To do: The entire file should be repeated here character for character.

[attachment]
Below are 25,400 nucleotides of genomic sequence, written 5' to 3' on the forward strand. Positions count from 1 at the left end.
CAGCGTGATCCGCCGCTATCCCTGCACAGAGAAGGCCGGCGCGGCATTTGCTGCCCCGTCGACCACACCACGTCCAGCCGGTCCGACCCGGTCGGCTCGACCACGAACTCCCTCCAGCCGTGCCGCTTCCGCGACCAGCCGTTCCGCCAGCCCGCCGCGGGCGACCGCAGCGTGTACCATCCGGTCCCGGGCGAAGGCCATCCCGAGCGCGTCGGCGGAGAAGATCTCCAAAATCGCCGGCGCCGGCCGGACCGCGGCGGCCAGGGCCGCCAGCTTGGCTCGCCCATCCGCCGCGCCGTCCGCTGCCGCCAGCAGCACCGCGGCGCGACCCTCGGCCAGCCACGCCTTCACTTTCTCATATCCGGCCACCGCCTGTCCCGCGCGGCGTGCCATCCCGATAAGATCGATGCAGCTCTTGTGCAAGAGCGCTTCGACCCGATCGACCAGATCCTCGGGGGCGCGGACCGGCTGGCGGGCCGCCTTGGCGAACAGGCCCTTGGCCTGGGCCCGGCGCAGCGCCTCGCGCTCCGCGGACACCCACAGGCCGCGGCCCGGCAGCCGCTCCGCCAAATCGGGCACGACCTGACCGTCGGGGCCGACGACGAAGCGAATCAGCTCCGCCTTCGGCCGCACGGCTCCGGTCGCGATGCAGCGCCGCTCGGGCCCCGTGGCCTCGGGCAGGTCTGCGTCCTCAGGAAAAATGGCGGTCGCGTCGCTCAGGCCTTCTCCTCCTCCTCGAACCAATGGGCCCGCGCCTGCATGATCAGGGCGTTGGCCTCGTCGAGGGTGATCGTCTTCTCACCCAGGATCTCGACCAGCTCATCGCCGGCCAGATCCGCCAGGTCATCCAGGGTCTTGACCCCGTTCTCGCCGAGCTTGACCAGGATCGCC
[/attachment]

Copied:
Below are 25,400 nucleotides of genomic sequence, written 5' to 3' on the forward strand. Positions count from 1 at the left end.
CAGCGTGATCCGCCGCTATCCCTGCACAGAGAAGGCCGGCGCGGCATTTGCTGCCCCGTCGACCACACCACGTCCAGCCGGTCCGACCCGGTCGGCTCGACCACGAACTCCCTCCAGCCGTGCCGCTTCCGCGACCAGCCGTTCCGCCAGCCCGCCGCGGGCGACCGCAGCGTGTACCATCCGGTCCCGGGCGAAGGCCATCCCGAGCGCGTCGGCGGAGAAGATCTCCAAAATCGCCGGCGCCGGCCGGACCGCGGCGGCCAGGGCCGCCAGCTTGGCTCGCCCATCCGCCGCGCCGTCCGCTGCCGCCAGCAGCACCGCGGCGCGACCCTCGGCCAGCCACGCCTTCACTTTCTCATATCCGGCCACCGCCTGTCCCGCGCGGCGTGCCATCCCGATAAGATCGATGCAGCTCTTGTGCAAGAGCGCTTCGACCCGATCGACCAGATCCTCGGGGGCGCGGACCGGCTGGCGGGCCGCCTTGGCGAACAGGCCCTTGGCCTGGGCCCGGCGCAGCGCCTCGCGCTCCGCGGACACCCACAGGCCGCGGCCCGGCAGCCGCTCCGCCAAATCGGGCACGACCTGACCGTCGGGGCCGACGACGAAGCGAATCAGCTCCGCCTTCGGCCGCACGGCTCCGGTCGCGATGCAGCGCCGCTCGGGCCCCGTGGCCTCGGGCAGGTCTGCGTCCTCAGGAAAAATGGCGGTCGCGTCGCTCAGGCCTTCTCCTCCTCCTCGAACCAATGGGCCCGCGCCTGCATGATCAGGGCGTTGGCCTCGTCGAGGGTGATCGTCTTCTCACCCAGGATCTCGACCAGCTCATCGCCGGCCAGATCCGCCAGGTCATCCAGGGTCTTGACCCCGTTCTCGCCGAGCTTGACCAGGATCGCC